Over the previous three issues of Forensic Accounting Today, I have provided an overview of how law practices account for revenue and expenses, and introduced the background of an actual case study concerning income reporting. In this issue, I am providing the continuation of the case study, focusing on calculation of unreported income. If you would like to review part one, two or three of this article, please visit our blog (http://blog.anfusocpa.com) and click on the link Forensic Accounting Today Newsletter Archive.
Calculation of Unreported Income
Many attorneys calculate their gross fees based on the money transferred from the client trust account(s) into the general account(s). At times, we have encountered attorneys who deposit fees into personal accounts, thereby bypassing the general accounts all together. In this particular case, we examined client ledger cards and discovered that cash receipts posted to the ledger cards were not accounted for in the cash receipts journal or the general ledger. Upon analyzing the bank reconciliations, we determined that these receipts were not deposited into the firm’s bank accounts and therefore not included in the gross fees reported by the law practice. Apparently, Mr. Smith and his partners were cashing client checks and, in some instances, depositing them into personal bank accounts. These checks represented approximately 13 percent of the gross income of the corporation, or $1.3 million.
Additionally, after inspection, we found checks from the trust account representing expense reimbursements that were endorsed directly to the attorneys. These reimbursements, for the most part, were for personal expenses. We determine which expenses are business versus personal on an expense-by-expense basis. For example, some expenses, such as psychiatric fees, are inherently personal. Others we need to inquire about with the client.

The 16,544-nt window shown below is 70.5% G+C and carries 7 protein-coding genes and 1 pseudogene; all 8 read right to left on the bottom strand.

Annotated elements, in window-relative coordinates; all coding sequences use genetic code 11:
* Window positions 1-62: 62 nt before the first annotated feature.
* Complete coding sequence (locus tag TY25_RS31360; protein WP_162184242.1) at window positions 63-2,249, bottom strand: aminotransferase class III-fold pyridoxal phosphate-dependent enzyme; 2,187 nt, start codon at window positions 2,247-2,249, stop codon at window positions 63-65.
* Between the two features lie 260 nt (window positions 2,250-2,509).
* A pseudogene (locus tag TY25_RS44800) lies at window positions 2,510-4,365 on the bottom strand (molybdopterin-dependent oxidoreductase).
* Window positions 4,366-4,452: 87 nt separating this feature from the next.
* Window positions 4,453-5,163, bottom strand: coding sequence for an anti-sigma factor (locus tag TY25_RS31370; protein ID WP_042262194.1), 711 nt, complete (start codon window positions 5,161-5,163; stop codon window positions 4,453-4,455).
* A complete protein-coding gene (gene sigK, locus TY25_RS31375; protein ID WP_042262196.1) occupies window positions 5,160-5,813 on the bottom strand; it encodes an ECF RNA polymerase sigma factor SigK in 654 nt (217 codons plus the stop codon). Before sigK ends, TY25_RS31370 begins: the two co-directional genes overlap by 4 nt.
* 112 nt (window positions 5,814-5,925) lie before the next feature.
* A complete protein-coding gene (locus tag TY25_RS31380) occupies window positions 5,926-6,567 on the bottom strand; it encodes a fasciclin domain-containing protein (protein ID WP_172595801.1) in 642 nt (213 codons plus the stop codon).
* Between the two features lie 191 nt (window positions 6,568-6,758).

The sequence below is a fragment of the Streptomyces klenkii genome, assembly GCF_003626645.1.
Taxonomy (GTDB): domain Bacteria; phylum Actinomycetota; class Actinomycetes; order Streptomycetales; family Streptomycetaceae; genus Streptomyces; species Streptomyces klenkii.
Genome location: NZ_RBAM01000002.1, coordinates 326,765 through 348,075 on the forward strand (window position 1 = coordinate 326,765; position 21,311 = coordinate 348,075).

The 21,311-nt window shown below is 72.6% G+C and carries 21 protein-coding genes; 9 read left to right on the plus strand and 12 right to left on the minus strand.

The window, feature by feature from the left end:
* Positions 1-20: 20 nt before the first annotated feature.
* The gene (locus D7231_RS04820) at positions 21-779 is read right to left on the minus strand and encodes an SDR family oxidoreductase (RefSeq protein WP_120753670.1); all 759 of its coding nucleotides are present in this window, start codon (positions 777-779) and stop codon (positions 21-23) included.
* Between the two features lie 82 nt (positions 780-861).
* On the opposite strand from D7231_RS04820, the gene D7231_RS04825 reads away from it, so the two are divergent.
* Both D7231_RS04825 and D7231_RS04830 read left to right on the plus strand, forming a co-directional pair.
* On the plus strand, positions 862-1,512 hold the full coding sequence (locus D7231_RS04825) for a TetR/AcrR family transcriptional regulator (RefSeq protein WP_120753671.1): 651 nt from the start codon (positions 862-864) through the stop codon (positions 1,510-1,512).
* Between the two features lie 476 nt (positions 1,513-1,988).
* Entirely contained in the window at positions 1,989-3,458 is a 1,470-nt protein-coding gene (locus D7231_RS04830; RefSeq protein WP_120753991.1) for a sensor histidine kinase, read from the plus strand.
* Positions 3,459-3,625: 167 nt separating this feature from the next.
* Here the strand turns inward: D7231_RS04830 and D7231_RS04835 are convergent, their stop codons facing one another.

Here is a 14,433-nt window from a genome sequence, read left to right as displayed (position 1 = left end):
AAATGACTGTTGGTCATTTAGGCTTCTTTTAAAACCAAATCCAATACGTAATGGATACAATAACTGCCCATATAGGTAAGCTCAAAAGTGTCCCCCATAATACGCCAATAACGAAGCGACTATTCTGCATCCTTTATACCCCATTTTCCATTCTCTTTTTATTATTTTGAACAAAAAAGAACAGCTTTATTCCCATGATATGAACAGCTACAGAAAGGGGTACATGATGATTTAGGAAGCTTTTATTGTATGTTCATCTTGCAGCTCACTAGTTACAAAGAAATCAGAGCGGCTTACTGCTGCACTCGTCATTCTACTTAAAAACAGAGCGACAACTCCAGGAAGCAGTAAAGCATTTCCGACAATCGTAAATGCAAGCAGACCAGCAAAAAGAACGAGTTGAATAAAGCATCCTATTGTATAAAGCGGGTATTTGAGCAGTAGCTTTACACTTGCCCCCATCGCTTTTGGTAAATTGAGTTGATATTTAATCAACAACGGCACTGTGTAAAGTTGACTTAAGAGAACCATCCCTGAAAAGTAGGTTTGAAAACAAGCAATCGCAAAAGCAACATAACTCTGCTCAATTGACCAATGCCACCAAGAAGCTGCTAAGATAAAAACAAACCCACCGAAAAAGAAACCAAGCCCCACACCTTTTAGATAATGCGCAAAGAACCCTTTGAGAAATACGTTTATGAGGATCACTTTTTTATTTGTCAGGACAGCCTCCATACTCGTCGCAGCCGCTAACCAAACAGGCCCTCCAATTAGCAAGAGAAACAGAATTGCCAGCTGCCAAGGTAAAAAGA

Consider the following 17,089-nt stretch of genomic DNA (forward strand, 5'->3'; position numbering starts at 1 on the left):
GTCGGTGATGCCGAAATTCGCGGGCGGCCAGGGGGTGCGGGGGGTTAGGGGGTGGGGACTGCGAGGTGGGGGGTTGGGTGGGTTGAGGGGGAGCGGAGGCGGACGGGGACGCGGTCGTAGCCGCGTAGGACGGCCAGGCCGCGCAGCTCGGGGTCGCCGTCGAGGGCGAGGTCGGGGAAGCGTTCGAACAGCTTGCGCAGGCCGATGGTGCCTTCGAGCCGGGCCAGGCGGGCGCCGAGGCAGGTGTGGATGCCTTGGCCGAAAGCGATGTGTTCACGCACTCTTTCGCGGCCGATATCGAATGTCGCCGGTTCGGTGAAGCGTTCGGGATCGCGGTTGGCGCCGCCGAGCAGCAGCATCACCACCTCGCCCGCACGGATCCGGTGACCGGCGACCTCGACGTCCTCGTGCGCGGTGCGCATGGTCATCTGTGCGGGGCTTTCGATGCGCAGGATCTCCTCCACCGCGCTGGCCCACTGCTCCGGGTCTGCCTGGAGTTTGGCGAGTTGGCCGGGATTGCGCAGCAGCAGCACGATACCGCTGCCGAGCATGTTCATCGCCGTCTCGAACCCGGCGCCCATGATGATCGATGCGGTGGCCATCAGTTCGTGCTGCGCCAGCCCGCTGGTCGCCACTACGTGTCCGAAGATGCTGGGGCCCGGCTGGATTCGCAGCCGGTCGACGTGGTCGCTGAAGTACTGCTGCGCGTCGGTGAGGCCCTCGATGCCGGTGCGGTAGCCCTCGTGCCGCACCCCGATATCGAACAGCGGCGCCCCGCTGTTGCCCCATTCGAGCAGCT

For life insurance, for example, we ask about the beneficiary. If the beneficiary is the firm (which is sometimes the case when the policyholder is a key member of the firm), then it is a legitimate business expense. If the beneficiary is the spouse or children,however, it becomes a personal expense. For automobile expenses claimed, we ask such questions as what the distance is between home and business because those commuting miles are not considered business miles according to the IRS. We also inquire about business use of the automobiles. Our goal is to determine the actual business mileage incurred and deduct that from the total miles claimed to determine the personal automobile mileage and therefore personal expenses.
We inspect credit card receipts used for travel and ask about purpose of travel. If the client doesn’t provide us with information, we make estimates regarding how much of the expenses are personal based on our professional experience. For example, 50 percent of meal and entertainment expenses are not deductible per IRS code and are commonly considered personal expenses. Depending on the financial information used (i.e., tax returns versus financial statements), we estimate the amount of personal expenses deducted for net income purposes.
Following are the personal expenses for Mr. Smith that we culled out of the business expense ledger, with our determination supported by actual analysis and estimates based on personal experience:
These personal expenses totaled $ 337,971. Based upon our conversations with Mr. Smith, the other two shareholders enjoyed similar personal benefits paid for by the corporation.